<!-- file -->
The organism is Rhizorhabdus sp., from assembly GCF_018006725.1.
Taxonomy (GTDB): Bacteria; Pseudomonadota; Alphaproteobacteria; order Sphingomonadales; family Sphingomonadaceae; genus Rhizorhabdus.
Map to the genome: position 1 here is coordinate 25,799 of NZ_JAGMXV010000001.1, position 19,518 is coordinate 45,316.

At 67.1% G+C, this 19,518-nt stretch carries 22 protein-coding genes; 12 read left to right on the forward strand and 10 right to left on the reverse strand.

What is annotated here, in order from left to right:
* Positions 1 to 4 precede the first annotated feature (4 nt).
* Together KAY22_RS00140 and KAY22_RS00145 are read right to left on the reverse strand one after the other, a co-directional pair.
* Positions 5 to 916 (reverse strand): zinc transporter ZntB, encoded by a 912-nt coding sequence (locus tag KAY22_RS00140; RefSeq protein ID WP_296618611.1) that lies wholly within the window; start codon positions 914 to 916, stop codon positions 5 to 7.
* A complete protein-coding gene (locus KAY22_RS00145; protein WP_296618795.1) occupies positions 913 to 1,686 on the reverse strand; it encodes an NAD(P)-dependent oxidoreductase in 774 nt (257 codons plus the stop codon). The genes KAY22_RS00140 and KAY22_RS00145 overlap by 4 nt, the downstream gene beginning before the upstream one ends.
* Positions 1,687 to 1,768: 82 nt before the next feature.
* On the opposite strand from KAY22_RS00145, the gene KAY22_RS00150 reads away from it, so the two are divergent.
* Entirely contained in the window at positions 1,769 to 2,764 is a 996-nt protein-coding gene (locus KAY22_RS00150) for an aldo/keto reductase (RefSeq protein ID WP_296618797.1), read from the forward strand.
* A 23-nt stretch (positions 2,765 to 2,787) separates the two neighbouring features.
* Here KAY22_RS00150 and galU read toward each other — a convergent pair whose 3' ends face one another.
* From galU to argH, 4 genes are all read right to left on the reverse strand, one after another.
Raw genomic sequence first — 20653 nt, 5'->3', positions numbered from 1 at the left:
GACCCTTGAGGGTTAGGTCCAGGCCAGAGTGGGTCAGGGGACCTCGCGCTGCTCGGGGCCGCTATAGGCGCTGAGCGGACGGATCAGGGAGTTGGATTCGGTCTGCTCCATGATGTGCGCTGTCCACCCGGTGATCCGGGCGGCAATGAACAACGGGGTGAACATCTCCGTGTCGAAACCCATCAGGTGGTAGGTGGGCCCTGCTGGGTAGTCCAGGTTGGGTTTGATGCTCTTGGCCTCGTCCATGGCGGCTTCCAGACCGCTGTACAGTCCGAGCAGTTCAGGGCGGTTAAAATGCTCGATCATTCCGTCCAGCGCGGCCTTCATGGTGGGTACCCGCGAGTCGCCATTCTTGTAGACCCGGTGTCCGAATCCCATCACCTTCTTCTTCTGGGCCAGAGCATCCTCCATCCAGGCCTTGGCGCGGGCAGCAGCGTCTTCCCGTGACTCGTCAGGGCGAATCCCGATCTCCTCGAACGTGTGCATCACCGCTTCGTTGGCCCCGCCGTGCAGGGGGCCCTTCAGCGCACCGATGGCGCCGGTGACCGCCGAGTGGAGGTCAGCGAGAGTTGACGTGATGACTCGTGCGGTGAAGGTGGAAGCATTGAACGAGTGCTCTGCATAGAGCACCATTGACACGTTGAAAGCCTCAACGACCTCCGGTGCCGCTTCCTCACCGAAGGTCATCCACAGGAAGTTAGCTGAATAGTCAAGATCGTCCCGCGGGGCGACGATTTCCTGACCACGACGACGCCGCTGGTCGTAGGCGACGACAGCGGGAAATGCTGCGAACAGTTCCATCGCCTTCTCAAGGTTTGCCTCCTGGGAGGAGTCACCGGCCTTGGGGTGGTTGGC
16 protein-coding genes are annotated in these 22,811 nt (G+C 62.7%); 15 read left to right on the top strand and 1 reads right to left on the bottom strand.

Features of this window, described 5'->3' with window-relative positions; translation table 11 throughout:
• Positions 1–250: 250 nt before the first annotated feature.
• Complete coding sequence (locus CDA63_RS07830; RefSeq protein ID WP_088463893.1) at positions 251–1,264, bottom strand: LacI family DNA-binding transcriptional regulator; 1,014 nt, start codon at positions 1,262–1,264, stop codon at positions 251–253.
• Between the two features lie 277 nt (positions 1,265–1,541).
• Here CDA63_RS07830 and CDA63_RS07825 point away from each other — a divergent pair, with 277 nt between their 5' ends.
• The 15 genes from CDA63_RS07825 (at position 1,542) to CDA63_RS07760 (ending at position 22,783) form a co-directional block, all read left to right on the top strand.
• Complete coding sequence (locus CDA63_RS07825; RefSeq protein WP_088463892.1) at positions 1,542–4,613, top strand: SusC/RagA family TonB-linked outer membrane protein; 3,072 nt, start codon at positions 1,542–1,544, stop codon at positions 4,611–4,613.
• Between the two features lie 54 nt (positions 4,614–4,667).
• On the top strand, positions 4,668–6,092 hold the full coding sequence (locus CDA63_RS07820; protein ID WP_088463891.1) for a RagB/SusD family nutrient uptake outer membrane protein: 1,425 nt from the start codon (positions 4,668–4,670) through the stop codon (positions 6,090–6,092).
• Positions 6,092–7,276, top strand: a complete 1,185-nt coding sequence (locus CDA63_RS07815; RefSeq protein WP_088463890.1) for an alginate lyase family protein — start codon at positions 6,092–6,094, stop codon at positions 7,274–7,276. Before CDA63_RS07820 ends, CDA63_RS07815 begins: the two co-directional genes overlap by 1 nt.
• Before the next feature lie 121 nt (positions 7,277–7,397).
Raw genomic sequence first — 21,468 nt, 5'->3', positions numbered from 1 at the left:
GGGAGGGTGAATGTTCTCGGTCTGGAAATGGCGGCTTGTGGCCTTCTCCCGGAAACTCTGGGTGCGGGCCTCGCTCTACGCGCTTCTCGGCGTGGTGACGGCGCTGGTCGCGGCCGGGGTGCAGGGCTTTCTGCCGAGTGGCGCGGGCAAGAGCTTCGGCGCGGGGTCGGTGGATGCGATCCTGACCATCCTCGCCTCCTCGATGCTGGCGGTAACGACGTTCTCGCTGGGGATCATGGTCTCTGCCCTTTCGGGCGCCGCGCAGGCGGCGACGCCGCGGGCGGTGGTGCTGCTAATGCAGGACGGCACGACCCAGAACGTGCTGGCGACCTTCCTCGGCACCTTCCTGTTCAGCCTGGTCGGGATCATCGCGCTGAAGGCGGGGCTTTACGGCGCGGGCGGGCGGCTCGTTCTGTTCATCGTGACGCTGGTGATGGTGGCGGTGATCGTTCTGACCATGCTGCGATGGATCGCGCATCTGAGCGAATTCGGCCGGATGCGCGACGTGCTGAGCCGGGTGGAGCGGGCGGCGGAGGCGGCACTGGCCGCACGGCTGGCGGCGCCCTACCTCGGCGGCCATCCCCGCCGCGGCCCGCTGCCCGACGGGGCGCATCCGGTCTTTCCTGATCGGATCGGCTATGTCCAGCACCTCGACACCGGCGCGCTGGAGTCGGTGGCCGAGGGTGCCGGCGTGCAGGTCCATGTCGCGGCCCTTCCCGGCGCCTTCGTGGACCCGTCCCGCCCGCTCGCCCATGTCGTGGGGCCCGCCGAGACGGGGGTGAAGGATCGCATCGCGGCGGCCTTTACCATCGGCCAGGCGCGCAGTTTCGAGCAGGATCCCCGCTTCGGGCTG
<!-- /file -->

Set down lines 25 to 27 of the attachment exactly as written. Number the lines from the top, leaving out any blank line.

• Complete coding sequence (locus CDA63_RS07825; RefSeq protein WP_088463892.1) at positions 1,542–4,613, top strand: SusC/RagA family TonB-linked outer membrane protein; 3,072 nt, start codon at positions 1,542–1,544, stop codon at positions 4,611–4,613.
• Between the two features lie 54 nt (positions 4,614–4,667).
• On the top strand, positions 4,668–6,092 hold the full coding sequence (locus CDA63_RS07820; protein ID WP_088463891.1) for a RagB/SusD family nutrient uptake outer membrane protein: 1,425 nt from the start codon (positions 4,668–4,670) through the stop codon (positions 6,090–6,092).